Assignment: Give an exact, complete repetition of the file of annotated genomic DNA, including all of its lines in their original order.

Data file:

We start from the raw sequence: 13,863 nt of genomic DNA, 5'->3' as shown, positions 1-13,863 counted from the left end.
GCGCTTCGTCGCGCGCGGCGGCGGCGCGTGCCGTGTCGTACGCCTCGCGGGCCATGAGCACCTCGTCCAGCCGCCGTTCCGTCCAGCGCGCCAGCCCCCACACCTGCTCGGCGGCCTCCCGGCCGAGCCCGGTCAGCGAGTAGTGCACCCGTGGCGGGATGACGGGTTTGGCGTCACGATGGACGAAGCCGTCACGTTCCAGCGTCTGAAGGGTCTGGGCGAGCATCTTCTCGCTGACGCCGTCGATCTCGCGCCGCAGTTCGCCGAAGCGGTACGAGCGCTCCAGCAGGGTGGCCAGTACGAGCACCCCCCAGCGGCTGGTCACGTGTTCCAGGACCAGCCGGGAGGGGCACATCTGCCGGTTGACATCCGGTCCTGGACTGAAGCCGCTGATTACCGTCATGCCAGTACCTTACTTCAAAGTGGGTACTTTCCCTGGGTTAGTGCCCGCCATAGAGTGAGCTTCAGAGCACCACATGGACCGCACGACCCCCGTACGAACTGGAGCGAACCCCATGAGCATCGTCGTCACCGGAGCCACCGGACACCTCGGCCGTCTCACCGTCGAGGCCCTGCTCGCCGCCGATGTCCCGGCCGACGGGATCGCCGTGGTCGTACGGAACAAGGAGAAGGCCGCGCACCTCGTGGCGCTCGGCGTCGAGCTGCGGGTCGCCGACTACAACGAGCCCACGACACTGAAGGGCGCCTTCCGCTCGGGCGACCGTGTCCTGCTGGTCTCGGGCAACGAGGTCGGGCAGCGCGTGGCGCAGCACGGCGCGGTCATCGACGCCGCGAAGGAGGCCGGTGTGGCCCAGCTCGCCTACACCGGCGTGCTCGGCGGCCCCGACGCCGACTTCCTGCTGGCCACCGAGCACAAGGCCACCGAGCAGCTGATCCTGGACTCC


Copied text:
We start from the raw sequence: 13,863 nt of genomic DNA, 5'->3' as shown, positions 1-13,863 counted from the left end.
GCGCTTCGTCGCGCGCGGCGGCGGCGCGTGCCGTGTCGTACGCCTCGCGGGCCATGAGCACCTCGTCCAGCCGCCGTTCCGTCCAGCGCGCCAGCCCCCACACCTGCTCGGCGGCCTCCCGGCCGAGCCCGGTCAGCGAGTAGTGCACCCGTGGCGGGATGACGGGTTTGGCGTCACGATGGACGAAGCCGTCACGTTCCAGCGTCTGAAGGGTCTGGGCGAGCATCTTCTCGCTGACGCCGTCGATCTCGCGCCGCAGTTCGCCGAAGCGGTACGAGCGCTCCAGCAGGGTGGCCAGTACGAGCACCCCCCAGCGGCTGGTCACGTGTTCCAGGACCAGCCGGGAGGGGCACATCTGCCGGTTGACATCCGGTCCTGGACTGAAGCCGCTGATTACCGTCATGCCAGTACCTTACTTCAAAGTGGGTACTTTCCCTGGGTTAGTGCCCGCCATAGAGTGAGCTTCAGAGCACCACATGGACCGCACGACCCCCGTACGAACTGGAGCGAACCCCATGAGCATCGTCGTCACCGGAGCCACCGGACACCTCGGCCGTCTCACCGTCGAGGCCCTGCTCGCCGCCGATGTCCCGGCCGACGGGATCGCCGTGGTCGTACGGAACAAGGAGAAGGCCGCGCACCTCGTGGCGCTCGGCGTCGAGCTGCGGGTCGCCGACTACAACGAGCCCACGACACTGAAGGGCGCCTTCCGCTCGGGCGACCGTGTCCTGCTGGTCTCGGGCAACGAGGTCGGGCAGCGCGTGGCGCAGCACGGCGCGGTCATCGACGCCGCGAAGGAGGCCGGTGTGGCCCAGCTCGCCTACACCGGCGTGCTCGGCGGCCCCGACGCCGACTTCCTGCTGGCCACCGAGCACAAGGCCACCGAGCAGCTGATCCTGGACTCC